A claims adjuster is someone who investigates insurance claims. Job duties include reviewing applicable documents such as insurance policies, receipts for lost or damaged property, interviewing claimants and witnesses, and an on-site loss investigation.
While the first step in becoming an insurance claims adjuster is to obtain a Florida All Lines License, those considering becoming an adjuster often have questions about what additional training, in addition to the license, they can get. be necessary to obtain a job. The simple answer to that question is often ‘none’.
Insurance companies and adjusters have extensive internal training programs for new hires. Training typically includes classes on claims software and claims handling procedures. Therefore, someone considering entering this field for the first time should be careful about spending money on Xactimate or other claims training classes offered by independent providers.
Florida has recently seen trainers from other states, particularly Texas, offering classes that can cost anywhere from $500 to $1000 for pre-licensing and software training. Unfortunately, many companies do not use software that students will pay for. Additionally, some of the courses are advertised as accredited for Continuing Education of Adjusters.
NOTE: A Florida resident may not receive Adjuster Continuing Education credits prior to becoming licensed as a claims adjuster. Also, the CE credits advertised are for Texas, not Florida!
The bottom line is that prospective adjuster students should proceed very carefully before spending money on any training other than licensing. A Florida All Lines license is the key that unlocks the door to the adjuster job market.
What type of all lines adjuster license is available?
The 5-20 All Lines license is the independent adjuster license. This is the license that is available to a new applicant who is not employed by an insurance company.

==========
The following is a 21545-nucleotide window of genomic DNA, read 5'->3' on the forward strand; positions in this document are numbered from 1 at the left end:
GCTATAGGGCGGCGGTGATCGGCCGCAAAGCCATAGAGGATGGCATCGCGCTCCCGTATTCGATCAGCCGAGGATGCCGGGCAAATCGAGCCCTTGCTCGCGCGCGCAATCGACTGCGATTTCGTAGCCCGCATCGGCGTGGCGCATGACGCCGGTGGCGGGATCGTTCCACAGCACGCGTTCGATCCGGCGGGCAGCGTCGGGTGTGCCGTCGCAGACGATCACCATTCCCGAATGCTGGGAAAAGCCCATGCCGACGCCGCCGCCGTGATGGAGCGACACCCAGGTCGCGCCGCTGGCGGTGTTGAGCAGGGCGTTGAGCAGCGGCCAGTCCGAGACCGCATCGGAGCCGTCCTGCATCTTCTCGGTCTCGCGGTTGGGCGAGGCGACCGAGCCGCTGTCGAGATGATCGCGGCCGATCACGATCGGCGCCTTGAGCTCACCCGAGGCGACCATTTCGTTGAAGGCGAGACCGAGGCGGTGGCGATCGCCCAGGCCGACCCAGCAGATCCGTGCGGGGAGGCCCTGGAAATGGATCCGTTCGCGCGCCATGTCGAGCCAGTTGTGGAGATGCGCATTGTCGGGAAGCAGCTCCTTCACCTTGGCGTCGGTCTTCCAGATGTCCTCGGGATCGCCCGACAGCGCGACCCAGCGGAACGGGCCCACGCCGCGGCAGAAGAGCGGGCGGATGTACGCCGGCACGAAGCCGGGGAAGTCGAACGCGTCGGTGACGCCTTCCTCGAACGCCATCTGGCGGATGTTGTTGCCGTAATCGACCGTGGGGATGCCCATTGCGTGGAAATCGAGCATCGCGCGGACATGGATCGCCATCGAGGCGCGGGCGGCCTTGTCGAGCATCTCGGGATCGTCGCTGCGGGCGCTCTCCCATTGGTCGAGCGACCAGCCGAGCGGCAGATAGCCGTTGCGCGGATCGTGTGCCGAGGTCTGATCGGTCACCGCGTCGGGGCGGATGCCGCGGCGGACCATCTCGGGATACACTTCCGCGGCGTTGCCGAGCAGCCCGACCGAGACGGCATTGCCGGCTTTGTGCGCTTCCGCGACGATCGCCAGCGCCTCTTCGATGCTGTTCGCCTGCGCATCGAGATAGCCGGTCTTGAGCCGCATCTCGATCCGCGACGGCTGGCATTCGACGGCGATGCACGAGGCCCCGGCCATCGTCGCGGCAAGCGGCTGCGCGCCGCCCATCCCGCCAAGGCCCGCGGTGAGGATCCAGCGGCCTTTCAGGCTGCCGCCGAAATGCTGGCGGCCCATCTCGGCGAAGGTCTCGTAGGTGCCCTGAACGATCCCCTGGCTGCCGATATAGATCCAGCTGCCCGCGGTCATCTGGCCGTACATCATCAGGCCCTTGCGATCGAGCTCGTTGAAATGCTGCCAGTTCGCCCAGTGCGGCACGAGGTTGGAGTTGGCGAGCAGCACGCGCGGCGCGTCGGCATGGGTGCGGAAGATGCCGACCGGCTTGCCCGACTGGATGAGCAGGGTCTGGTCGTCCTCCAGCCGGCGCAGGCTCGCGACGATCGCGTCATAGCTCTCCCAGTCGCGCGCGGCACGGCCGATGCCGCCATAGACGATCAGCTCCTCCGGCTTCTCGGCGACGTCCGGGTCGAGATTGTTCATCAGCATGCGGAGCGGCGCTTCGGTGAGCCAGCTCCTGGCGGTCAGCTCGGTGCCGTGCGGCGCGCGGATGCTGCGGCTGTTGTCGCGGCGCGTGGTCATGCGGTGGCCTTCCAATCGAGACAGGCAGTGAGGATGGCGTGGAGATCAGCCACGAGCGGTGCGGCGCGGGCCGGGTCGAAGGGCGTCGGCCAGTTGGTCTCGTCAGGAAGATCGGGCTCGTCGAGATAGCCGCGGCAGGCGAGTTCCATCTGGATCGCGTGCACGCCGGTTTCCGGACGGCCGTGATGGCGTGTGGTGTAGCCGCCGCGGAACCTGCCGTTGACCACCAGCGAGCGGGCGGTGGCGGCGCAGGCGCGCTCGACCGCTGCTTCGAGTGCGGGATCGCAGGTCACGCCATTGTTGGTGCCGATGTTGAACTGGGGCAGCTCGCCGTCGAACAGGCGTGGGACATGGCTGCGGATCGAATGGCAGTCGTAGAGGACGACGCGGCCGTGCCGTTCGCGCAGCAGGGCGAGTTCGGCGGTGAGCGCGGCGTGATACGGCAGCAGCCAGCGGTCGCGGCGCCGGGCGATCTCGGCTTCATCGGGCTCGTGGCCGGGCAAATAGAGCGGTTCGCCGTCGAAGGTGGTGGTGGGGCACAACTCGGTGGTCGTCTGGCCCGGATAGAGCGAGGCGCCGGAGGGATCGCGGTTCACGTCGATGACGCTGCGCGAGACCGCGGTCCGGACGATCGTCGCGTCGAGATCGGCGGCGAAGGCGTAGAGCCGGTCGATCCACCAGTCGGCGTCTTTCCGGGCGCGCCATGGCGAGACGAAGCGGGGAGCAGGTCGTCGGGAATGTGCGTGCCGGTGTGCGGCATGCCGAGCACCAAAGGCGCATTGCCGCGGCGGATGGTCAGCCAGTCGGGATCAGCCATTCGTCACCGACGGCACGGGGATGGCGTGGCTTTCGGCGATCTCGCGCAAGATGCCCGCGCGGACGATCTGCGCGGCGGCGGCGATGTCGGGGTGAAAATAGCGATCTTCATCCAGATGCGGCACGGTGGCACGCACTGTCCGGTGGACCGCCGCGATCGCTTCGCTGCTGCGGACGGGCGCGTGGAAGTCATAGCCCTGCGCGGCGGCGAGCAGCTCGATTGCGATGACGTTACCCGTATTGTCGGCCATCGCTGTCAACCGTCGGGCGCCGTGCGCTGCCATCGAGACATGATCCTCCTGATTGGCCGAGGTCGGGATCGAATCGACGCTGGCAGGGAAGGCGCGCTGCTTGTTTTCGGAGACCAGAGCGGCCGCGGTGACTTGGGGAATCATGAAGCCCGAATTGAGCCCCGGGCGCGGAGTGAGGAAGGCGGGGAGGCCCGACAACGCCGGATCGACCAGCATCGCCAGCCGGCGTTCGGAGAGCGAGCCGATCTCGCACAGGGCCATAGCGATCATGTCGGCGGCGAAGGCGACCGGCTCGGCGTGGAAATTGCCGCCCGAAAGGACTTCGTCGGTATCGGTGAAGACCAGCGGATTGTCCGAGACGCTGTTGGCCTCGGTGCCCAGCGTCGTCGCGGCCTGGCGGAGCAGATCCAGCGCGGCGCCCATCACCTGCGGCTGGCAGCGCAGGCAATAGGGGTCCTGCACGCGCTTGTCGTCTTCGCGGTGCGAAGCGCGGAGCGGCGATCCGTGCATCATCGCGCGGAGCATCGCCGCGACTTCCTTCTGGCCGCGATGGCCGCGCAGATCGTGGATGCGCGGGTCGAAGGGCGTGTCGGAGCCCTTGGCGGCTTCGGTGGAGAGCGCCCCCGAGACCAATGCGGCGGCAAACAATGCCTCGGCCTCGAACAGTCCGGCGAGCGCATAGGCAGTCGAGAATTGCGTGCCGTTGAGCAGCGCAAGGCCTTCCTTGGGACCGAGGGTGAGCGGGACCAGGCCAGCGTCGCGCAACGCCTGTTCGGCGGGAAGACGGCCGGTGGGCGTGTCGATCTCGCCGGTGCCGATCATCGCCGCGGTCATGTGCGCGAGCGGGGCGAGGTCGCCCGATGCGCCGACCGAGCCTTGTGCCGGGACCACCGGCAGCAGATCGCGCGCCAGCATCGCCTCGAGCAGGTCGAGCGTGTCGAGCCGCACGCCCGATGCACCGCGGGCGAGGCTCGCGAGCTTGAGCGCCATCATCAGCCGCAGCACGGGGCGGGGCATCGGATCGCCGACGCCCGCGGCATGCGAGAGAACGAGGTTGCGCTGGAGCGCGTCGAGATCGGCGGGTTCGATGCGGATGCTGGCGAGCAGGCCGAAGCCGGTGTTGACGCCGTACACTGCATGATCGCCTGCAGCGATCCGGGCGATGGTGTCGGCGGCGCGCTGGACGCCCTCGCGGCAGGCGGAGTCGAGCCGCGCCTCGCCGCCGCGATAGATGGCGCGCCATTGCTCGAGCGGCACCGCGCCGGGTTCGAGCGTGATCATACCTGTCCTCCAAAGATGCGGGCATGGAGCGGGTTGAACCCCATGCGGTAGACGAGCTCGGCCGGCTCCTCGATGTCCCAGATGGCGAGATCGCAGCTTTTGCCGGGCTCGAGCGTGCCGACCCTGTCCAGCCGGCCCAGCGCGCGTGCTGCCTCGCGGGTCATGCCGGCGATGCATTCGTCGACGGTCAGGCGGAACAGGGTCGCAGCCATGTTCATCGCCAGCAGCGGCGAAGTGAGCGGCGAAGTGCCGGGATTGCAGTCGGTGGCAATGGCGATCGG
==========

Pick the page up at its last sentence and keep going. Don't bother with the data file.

The 6-20 All Lines license is the Company’s adjuster license. This license is only available to employees of insurance companies.
The 3-20 All Lines license is the public adjuster license. A Public Adjuster represents homeowners against insurance companies. Effective January 1, 2009, all PA candidates must complete a 12-month apprenticeship under the direction of a licensed public adjuster prior to taking the state licensing exam.
Licenses for all 5-20 and 6-20 lines are available without taking the state ‘designation’ license test. The Accredited Claims Adjuster Designation is a course that exempts or excuses the student from the state test. For more information on the licensing designation, Google ‘UCF Adjuster Licensing’ and review the information you find.
What kind of work experience are insurance companies looking for when they hire adjusters?
The type of work experience that insurance or adjusting companies are looking for depends on the type of adjuster that is hired.
If a business is hiring catastrophe adjusters, typically those with auto body or construction experience will be first in line for the job. Catastrophe adjusters go to the scene of a hurricane, tornado, and flood to adjust property claims. Often these adjusters are also certified for flooding by the NFIP (National Flood Insurance Program) and may have extensive training in other areas as well.
If you are interested in becoming a CAT Adjuster, please read ‘Catastrophe Adjuster Training’ on Ezine.
If a business is hiring an in-house adjuster to receive and process claims, prior experience is often not required. This is a customer service oriented job, so good communication skills are a must. The company will provide you with substantial training when you are hired.
Other types of background that may be helpful in landing a job as an adjuster include paralegal training, business law courses, training in negotiation, engineering or mechanical trades, and a financial background.
In short, to become a Florida claims adjuster, you must obtain a license. Be very careful before spending extra money on independent and external training courses!